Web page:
Periglacial trimlines, former nunataks and the dimensions of the last ice sheet in Wester Ross, North-West Scotland

Colin Kerr Ballantyne, D McCarroll, A Nesje, S-O Dahl

    Research output: Contribution to journalArticlepeer-review

    47 Citations (Scopus)


    High-level weathering limits separating ice-scoured topography from frost-weathered detritus were identified on 28 mountains in Wester Ross at altitudes of 700-960 m, and a further 22 peaks support evidence of ice scouring to summit level. Weathering limits are defined most clearly on sandstone and gneiss, which have resisted frost shattering during the Late Devensian Lateglacial, but can also be distinguished on schists and quartzite. Schmidt hammer measurements and analyses of clay mineral assemblages indicate significantly more advanced rock and soil weathering above the weathering limits. The persistence of gibbsite above weathering limits indicates that they represent the upper limit of Late Devensian glacial erosion. The regular decline of weathering-limit altitudes along former flowlines eliminates the possibility that the weathering limits represent former thermal boundaries between protective cold-based and erosive warm-based ice. The weathering limits are therefore interpreted as periglacial trimlines that define the maximum surface altitude of the last ice sheet. Calculated basal shear stresses of 50-95 kPa are consistent with this interpretation. Reconstruction of ice-sheet configuration indicates that the former ice-shed lay above 900 m along the present watershed, and that the ice surface descended northwestwards, with broad depressions along major troughs and localised domes around independent centres of ice dispersal. Extrapolation of the ice surface gradient and altitude suggests that the ice sheet did not overrun the Outer Hebrides, but was confluent with the independent Outer Hebrides ice-cap in the North Minch basin. Erratics located up to 140 m above the reconstructed ice surface are inferred to have been emplaced by a pre-Late Devensian ice sheet (or ice sheets) of unknown age. (C) 1997 by John Wiley & Sons, Ltd.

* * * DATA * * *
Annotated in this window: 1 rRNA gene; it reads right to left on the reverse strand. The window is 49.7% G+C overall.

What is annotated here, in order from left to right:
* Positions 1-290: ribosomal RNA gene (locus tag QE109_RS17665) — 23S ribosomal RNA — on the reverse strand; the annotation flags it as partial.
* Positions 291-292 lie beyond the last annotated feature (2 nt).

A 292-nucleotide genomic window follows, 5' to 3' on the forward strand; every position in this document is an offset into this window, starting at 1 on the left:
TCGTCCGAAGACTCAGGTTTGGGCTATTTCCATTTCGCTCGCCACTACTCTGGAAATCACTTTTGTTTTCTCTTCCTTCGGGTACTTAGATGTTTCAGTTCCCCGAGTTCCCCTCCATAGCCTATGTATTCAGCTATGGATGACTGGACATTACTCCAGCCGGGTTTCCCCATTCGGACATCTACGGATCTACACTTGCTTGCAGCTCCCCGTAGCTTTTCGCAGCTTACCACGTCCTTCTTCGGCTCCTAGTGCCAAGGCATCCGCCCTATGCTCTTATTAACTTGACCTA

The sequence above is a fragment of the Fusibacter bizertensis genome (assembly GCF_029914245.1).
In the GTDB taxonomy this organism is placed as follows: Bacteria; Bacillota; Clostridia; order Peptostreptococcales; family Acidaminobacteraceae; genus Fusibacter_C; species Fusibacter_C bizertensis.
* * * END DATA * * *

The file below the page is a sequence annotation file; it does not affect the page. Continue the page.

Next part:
Original languageEnglish
    Pages (from-to)225-238
    Number of pages14
    JournalJournal of Quaternary Science
    Publication statusPublished - May 1997


    • periglacial trimline
    • nunataks
    • weathering limits
    • gibbsite
    • Late Devensian
    • SOILS
    • LEWIS
    • ISLE


    Dive into the research topics of 'Periglacial trimlines, former nunataks and the dimensions of the last ice sheet in Wester Ross, North-West Scotland'. Together they form a unique fingerprint.

    Cite this